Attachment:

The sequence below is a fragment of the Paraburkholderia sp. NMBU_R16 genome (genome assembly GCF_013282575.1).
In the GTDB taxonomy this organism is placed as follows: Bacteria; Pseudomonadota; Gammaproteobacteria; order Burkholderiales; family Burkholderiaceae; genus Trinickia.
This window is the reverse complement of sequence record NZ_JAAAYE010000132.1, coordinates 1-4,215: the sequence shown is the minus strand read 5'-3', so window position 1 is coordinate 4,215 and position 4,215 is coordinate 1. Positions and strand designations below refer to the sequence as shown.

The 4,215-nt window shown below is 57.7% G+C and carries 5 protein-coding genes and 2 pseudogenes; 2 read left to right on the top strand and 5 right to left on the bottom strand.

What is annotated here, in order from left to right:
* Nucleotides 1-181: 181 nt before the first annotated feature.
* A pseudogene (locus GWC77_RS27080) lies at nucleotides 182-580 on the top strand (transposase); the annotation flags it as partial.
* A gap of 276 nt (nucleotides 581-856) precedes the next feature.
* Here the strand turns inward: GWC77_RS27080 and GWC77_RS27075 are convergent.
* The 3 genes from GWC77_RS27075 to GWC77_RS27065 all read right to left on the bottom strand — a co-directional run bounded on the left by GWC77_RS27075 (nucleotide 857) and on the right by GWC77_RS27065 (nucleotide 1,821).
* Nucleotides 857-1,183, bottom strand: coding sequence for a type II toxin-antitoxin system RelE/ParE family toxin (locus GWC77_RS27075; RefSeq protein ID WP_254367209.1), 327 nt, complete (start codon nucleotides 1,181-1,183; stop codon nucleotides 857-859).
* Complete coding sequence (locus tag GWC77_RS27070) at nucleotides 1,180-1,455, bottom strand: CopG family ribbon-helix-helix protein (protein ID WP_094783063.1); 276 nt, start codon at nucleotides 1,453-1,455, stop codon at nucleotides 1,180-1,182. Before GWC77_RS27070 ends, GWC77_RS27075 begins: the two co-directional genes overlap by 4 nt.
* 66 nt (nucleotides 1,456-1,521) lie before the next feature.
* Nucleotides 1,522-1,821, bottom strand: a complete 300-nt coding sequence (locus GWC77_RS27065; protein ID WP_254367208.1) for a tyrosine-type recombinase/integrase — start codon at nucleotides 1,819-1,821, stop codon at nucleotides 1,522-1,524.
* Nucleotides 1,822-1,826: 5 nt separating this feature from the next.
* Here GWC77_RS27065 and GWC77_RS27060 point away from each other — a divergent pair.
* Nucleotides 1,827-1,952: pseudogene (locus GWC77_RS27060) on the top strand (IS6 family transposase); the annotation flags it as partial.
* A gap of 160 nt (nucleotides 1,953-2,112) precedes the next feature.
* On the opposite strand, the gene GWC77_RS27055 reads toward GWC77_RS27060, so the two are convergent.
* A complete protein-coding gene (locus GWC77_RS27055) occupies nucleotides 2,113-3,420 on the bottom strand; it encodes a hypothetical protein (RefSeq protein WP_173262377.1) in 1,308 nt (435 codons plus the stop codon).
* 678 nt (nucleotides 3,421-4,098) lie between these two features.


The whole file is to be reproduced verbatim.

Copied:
The sequence below is a fragment of the Paraburkholderia sp. NMBU_R16 genome (genome assembly GCF_013282575.1).
In the GTDB taxonomy this organism is placed as follows: Bacteria; Pseudomonadota; Gammaproteobacteria; order Burkholderiales; family Burkholderiaceae; genus Trinickia.
This window is the reverse complement of sequence record NZ_JAAAYE010000132.1, coordinates 1-4,215: the sequence shown is the minus strand read 5'-3', so window position 1 is coordinate 4,215 and position 4,215 is coordinate 1. Positions and strand designations below refer to the sequence as shown.

The 4,215-nt window shown below is 57.7% G+C and carries 5 protein-coding genes and 2 pseudogenes; 2 read left to right on the top strand and 5 right to left on the bottom strand.

What is annotated here, in order from left to right:
* Nucleotides 1-181: 181 nt before the first annotated feature.
* A pseudogene (locus GWC77_RS27080) lies at nucleotides 182-580 on the top strand (transposase); the annotation flags it as partial.
* A gap of 276 nt (nucleotides 581-856) precedes the next feature.
* Here the strand turns inward: GWC77_RS27080 and GWC77_RS27075 are convergent.
* The 3 genes from GWC77_RS27075 to GWC77_RS27065 all read right to left on the bottom strand — a co-directional run bounded on the left by GWC77_RS27075 (nucleotide 857) and on the right by GWC77_RS27065 (nucleotide 1,821).
* Nucleotides 857-1,183, bottom strand: coding sequence for a type II toxin-antitoxin system RelE/ParE family toxin (locus GWC77_RS27075; RefSeq protein ID WP_254367209.1), 327 nt, complete (start codon nucleotides 1,181-1,183; stop codon nucleotides 857-859).
* Complete coding sequence (locus tag GWC77_RS27070) at nucleotides 1,180-1,455, bottom strand: CopG family ribbon-helix-helix protein (protein ID WP_094783063.1); 276 nt, start codon at nucleotides 1,453-1,455, stop codon at nucleotides 1,180-1,182. Before GWC77_RS27070 ends, GWC77_RS27075 begins: the two co-directional genes overlap by 4 nt.
* 66 nt (nucleotides 1,456-1,521) lie before the next feature.
* Nucleotides 1,522-1,821, bottom strand: a complete 300-nt coding sequence (locus GWC77_RS27065; protein ID WP_254367208.1) for a tyrosine-type recombinase/integrase — start codon at nucleotides 1,819-1,821, stop codon at nucleotides 1,522-1,524.
* Nucleotides 1,822-1,826: 5 nt separating this feature from the next.
* Here GWC77_RS27065 and GWC77_RS27060 point away from each other — a divergent pair.
* Nucleotides 1,827-1,952: pseudogene (locus GWC77_RS27060) on the top strand (IS6 family transposase); the annotation flags it as partial.
* A gap of 160 nt (nucleotides 1,953-2,112) precedes the next feature.
* On the opposite strand, the gene GWC77_RS27055 reads toward GWC77_RS27060, so the two are convergent.
* A complete protein-coding gene (locus GWC77_RS27055) occupies nucleotides 2,113-3,420 on the bottom strand; it encodes a hypothetical protein (RefSeq protein WP_173262377.1) in 1,308 nt (435 codons plus the stop codon).
* 678 nt (nucleotides 3,421-4,098) lie between these two features.